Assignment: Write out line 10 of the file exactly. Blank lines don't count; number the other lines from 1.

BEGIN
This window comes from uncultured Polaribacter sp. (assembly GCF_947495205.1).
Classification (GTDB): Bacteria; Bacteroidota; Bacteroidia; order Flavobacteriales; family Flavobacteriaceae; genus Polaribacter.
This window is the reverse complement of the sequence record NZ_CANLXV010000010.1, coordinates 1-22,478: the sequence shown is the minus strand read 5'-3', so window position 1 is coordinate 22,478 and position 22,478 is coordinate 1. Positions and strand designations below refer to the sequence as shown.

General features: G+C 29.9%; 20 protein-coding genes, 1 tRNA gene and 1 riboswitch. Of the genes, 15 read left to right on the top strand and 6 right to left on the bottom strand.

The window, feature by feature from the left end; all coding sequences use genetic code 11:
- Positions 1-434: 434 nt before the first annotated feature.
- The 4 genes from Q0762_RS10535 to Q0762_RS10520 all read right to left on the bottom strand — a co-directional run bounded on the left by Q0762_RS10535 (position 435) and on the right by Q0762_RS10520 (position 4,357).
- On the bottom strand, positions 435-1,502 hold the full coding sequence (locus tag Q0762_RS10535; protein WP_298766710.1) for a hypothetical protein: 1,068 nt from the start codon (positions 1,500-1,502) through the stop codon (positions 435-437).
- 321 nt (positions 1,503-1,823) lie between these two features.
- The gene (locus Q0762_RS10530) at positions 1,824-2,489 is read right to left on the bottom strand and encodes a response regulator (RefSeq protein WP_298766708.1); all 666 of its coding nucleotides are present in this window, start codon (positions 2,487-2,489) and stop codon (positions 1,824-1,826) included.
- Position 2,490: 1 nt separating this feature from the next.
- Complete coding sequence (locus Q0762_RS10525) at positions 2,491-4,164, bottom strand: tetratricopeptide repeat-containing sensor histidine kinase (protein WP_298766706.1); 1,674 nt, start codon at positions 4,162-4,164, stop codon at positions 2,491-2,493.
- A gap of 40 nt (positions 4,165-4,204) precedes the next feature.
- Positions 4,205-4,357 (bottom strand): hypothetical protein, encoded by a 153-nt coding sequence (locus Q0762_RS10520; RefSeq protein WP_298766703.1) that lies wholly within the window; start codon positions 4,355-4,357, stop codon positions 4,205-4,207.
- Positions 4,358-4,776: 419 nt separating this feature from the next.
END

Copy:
- The gene (locus Q0762_RS10530) at positions 1,824-2,489 is read right to left on the bottom strand and encodes a response regulator (RefSeq protein WP_298766708.1); all 666 of its coding nucleotides are present in this window, start codon (positions 2,487-2,489) and stop codon (positions 1,824-1,826) included.